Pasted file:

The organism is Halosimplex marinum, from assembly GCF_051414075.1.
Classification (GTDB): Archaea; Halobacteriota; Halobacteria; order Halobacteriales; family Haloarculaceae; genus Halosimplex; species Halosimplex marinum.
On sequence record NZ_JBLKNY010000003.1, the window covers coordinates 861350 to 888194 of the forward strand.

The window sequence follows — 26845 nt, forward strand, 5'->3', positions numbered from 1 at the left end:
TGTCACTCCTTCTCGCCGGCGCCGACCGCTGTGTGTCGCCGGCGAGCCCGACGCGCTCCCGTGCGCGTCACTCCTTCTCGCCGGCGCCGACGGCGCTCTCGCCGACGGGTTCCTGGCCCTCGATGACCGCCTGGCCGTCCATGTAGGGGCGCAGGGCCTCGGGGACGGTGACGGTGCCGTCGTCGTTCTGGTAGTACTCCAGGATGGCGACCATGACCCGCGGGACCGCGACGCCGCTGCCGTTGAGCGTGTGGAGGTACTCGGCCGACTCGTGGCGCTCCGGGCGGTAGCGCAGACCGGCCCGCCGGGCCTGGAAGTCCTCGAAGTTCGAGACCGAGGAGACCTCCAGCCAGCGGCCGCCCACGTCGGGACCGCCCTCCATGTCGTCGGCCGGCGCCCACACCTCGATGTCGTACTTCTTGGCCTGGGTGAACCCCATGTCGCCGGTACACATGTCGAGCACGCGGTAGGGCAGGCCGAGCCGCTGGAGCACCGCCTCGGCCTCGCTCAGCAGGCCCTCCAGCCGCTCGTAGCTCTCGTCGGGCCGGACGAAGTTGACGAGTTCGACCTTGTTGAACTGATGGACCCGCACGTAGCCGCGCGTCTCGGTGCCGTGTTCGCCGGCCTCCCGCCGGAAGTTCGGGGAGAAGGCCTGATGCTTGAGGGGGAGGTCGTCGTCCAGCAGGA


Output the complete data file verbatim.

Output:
The organism is Halosimplex marinum, from assembly GCF_051414075.1.
Classification (GTDB): Archaea; Halobacteriota; Halobacteria; order Halobacteriales; family Haloarculaceae; genus Halosimplex; species Halosimplex marinum.
On sequence record NZ_JBLKNY010000003.1, the window covers coordinates 861350 to 888194 of the forward strand.

The window sequence follows — 26845 nt, forward strand, 5'->3', positions numbered from 1 at the left end:
TGTCACTCCTTCTCGCCGGCGCCGACCGCTGTGTGTCGCCGGCGAGCCCGACGCGCTCCCGTGCGCGTCACTCCTTCTCGCCGGCGCCGACGGCGCTCTCGCCGACGGGTTCCTGGCCCTCGATGACCGCCTGGCCGTCCATGTAGGGGCGCAGGGCCTCGGGGACGGTGACGGTGCCGTCGTCGTTCTGGTAGTACTCCAGGATGGCGACCATGACCCGCGGGACCGCGACGCCGCTGCCGTTGAGCGTGTGGAGGTACTCGGCCGACTCGTGGCGCTCCGGGCGGTAGCGCAGACCGGCCCGCCGGGCCTGGAAGTCCTCGAAGTTCGAGACCGAGGAGACCTCCAGCCAGCGGCCGCCCACGTCGGGACCGCCCTCCATGTCGTCGGCCGGCGCCCACACCTCGATGTCGTACTTCTTGGCCTGGGTGAACCCCATGTCGCCGGTACACATGTCGAGCACGCGGTAGGGCAGGCCGAGCCGCTGGAGCACCGCCTCGGCCTCGCTCAGCAGGCCCTCCAGCCGCTCGTAGCTCTCGTCGGGCCGGACGAAGTTGACGAGTTCGACCTTGTTGAACTGATGGACCCGCACGTAGCCGCGCGTCTCGGTGCCGTGTTCGCCGGCCTCCCGCCGGAAGTTCGGGGAGAAGGCCTGATGCTTGAGGGGGAGGTCGTCGTCCAGCAGGA